Saturday, November 24, 2007
A few days ago, it was so bright out at 6 am that I thought I has slept through my alarm. It was snowing and had been snowing throughout the night. I love that feeling of excitement and surprise that I find with each first snowfall of the year. On our morning walk, Peanut started walking around with her mouth open like a snow plow, then it got stuck in her nose, which made her very angry.
That same night, I talked to my friend out in San Francisco. I told him that it was snowing. When he was growing up near Salt Lake City, he had a big window that looked out into the yard. Jeremy and his brother often peered out this window in anticipation of how much snow would fall that evening. I too had a window like this one. When I was growing up in Maryland, my cousin, Hae Jung, and I would gaze out the open window while standing on my bed. Our upper bodies would be dressed in winter gear complete with scarves, hats, and mittens over our pajamas. Tasting the new snow and trying to catch it with our tongue, we would laugh quietly so as not to get caught. Jeremy told me that the sense of anticipation is what fills you with wonder and hope.
Children make magic out of snow. Tristan made this snow frog last year. How many windows have caught the eyes of little children looking out beyond the glass to the snow? I am sure it is countless. Snow is a reminder that beauty can appear out of a familiar landscape. That the same roads and sidewalks we navigate on a daily basis with confidence and complete knowing are different and suddenly require caution and inspire appreciation.
I feel like right now with the holidays approaching and the weather getting colder, it is not an easy time to be alone or down. I know some people have lost loved ones around this time of year and many painful as well as joyful memories layer the holiday season. It makes me feel grateful for the family and friends that I have close by.
But to be honest, it has been hard to stay afloat above all the busyness and anxiety that comes around this time of year. Lately, I have noticed that I often forget to have fun and fill my days with carefully wrought plans as if by doing this, it will somehow guarantee my safe passage through life and inevitable change. Maybe that is why I started dedicating more time to my blogs again. I have been busy traveling and preparing my writing for publication and thought that the blog practice could slip into the background. But I have noticed that writing the blogs changes me. It keeps me aware of what happens throughout my day with an eye of curiosity and possibility. This awareness to witness my day without rigidity is what makes me happiest. In that way, writing about my life and the reflections that appear is like the snowfall. It brings attention to what is occurring in the moment and hope for what will come.
“When we live in a state of knowing, rather than unknowing, we’re living in a fixed state of being where we can’t experience the endless unfolding of life, one thing after another. Things happen anyway – nothing ever remains the same – but our notions of what should happen block us from seeing what actually does happen.” Bernie Glassman
Saturday, November 10, 2007
On Halloween morning, I woke up to my 11-year-old moaning, “Uma, uma” (Korean for mother). Because of jet lag, I wanted to see if he was just talking in his sleep. Both my son and I are major league sleep talkers. While fast asleep, I used to scream whole strings of arguments in Korean to the dismay of my non-Korean lovers. Just last week, Tristan cried out in his sleep, “I know sex is disgusting but…” and then his body nestled back into his plum colored duvet and started snoring lightly. But this morning, it was a cry from the bathroom, the toilet to be exact, where he was pouring out his digested dinner from his mouth.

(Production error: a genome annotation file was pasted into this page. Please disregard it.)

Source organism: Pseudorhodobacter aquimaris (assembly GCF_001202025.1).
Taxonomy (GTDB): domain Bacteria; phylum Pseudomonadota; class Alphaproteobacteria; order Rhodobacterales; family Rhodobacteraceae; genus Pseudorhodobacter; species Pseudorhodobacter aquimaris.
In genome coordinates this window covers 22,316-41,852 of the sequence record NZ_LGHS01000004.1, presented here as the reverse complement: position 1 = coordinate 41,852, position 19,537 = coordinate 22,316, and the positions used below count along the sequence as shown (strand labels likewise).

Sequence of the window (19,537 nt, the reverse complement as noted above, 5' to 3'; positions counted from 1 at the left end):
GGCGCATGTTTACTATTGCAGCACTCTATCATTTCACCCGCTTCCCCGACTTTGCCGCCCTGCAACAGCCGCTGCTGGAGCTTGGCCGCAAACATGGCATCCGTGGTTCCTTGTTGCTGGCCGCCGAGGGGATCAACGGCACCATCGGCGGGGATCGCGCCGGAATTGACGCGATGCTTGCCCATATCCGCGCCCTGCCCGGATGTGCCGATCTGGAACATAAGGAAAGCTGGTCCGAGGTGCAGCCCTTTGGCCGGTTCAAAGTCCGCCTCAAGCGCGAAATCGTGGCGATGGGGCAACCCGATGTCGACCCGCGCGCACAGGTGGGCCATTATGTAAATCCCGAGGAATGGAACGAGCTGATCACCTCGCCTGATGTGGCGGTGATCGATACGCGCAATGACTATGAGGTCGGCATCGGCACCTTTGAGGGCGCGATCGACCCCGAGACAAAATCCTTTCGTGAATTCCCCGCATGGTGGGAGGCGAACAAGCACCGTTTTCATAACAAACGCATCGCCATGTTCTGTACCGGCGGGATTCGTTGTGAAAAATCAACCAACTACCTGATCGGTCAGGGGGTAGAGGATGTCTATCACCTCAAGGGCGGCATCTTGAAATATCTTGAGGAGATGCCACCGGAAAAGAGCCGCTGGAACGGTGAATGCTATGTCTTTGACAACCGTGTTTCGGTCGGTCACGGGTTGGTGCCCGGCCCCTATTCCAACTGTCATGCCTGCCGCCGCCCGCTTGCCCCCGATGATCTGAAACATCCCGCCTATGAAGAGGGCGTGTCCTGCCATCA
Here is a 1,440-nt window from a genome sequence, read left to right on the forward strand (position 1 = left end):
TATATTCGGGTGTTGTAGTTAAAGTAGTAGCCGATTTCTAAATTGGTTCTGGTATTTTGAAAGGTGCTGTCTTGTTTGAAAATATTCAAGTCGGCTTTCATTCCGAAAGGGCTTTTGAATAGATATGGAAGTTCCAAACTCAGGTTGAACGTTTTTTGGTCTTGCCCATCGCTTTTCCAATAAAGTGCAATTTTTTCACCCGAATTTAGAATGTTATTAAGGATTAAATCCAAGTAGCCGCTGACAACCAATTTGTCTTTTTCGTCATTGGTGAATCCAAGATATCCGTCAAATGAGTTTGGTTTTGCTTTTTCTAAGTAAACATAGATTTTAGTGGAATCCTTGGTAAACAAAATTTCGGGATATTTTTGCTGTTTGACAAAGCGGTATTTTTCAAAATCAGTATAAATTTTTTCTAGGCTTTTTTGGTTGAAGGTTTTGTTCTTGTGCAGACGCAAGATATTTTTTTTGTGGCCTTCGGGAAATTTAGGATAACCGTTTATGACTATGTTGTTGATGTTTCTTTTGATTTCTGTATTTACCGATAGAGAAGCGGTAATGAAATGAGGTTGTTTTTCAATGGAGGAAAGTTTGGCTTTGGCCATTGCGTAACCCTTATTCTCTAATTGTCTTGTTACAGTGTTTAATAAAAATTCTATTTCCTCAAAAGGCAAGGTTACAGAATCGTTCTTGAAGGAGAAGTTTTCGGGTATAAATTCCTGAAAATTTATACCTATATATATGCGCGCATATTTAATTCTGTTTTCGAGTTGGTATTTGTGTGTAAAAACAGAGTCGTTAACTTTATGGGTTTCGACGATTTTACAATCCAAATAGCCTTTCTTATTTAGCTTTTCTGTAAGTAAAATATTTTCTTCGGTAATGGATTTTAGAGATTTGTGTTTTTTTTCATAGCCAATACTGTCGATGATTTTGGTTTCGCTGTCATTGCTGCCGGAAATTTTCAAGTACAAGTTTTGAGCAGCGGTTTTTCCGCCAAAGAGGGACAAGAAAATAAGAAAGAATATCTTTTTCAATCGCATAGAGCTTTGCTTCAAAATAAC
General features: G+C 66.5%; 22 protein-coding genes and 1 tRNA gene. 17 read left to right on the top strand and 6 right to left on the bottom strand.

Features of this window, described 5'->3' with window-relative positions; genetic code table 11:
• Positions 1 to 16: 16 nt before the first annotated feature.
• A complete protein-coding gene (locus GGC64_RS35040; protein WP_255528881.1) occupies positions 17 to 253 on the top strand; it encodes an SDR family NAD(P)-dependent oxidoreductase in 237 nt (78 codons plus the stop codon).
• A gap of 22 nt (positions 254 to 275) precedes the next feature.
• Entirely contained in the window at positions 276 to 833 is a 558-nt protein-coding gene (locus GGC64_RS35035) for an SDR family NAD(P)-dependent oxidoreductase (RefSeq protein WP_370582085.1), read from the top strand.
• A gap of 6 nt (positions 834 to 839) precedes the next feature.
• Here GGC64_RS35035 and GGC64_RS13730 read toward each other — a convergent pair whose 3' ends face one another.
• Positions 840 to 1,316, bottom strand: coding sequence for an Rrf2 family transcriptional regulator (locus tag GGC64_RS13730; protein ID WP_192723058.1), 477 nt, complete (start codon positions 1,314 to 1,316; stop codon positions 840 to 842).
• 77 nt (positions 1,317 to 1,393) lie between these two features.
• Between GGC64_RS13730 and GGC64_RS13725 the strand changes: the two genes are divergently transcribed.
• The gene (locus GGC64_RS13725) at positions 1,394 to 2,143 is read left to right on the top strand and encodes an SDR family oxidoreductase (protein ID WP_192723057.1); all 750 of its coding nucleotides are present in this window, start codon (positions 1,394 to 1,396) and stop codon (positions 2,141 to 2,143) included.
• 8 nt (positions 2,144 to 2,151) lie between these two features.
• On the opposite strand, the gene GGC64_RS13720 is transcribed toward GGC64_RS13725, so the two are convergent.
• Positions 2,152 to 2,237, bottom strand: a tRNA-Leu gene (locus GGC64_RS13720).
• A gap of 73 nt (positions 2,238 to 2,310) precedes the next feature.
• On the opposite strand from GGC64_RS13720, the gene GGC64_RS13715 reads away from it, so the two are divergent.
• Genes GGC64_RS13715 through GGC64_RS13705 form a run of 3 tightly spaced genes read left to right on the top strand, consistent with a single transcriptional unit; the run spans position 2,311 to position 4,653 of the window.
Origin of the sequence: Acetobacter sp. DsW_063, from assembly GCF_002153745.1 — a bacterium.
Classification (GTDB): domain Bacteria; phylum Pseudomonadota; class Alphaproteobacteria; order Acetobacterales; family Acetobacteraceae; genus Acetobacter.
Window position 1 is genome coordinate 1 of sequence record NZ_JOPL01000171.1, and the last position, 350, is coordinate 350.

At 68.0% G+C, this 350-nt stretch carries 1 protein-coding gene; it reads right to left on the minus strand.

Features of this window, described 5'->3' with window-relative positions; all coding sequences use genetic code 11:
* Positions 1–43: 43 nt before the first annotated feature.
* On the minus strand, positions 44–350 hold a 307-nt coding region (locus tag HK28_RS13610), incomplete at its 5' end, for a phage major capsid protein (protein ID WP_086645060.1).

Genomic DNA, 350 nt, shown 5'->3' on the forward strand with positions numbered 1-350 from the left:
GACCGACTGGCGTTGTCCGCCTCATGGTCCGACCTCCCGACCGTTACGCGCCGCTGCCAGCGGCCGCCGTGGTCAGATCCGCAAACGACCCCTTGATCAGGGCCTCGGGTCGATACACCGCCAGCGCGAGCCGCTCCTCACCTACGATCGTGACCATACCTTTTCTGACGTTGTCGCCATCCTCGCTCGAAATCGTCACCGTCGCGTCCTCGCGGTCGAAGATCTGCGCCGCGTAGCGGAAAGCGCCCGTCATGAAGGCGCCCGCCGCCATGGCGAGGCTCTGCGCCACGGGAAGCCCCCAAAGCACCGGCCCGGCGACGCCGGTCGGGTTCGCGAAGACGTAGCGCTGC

After he threw up, instead of feeling better, his stomach knotted up in pain. Then for the first time in 3 years, he asked me to rub his belly. This really woke me up. I truly believe that this gesture of having your belly rubbed is an act of faith and trust. The trust comes from a childlike belief in magic; the type of magic that allows you to equate the touch of a loving hand with instant healing. Then there is faith that having your mother that close to your ailing body will create a sacred vigil of sorts and bring relief.
When I was four, I had a severe case of chicken pox. I could not stop my compulsive scratching, so my mother slid her special silk gloves onto my hands to keep them still or to dull my sharp nails. I remember begging her to sit next to me and pray (maybe to Buddha and Jesus?) for my itching to go away. As she whispered her requests to her God, it felt as if a cool mist covered my itching and made them tolerable for a moment. My mom still talks about this request. As a mother, I realize that it must have given her the same wave of bliss that I felt when I rubbed Tristan’s belly.
So I rubbed his belly with some castor oil and citrus lotion and sang him the song that my mother sang to me and her mother before her. It goes like this and mind you it is a translation. Literally it says, “Go down go down (the pain) and go away, your pain is just a fluke and mother’s hand is medicine.” It repeats in sing songy fashion that matches the rhythm of the circles on the belly.
When I was a child, I was happily wrapped up in the warm gesture of a belly rub from my mother’s soft hand. Now I see that it is also a gift it is to the mother who is rubbing her child’s belly.
Below are pictures from last Halloween. Tristan was Reno from Final Fantasy 7. I was Chin-Lee from Street Fighter.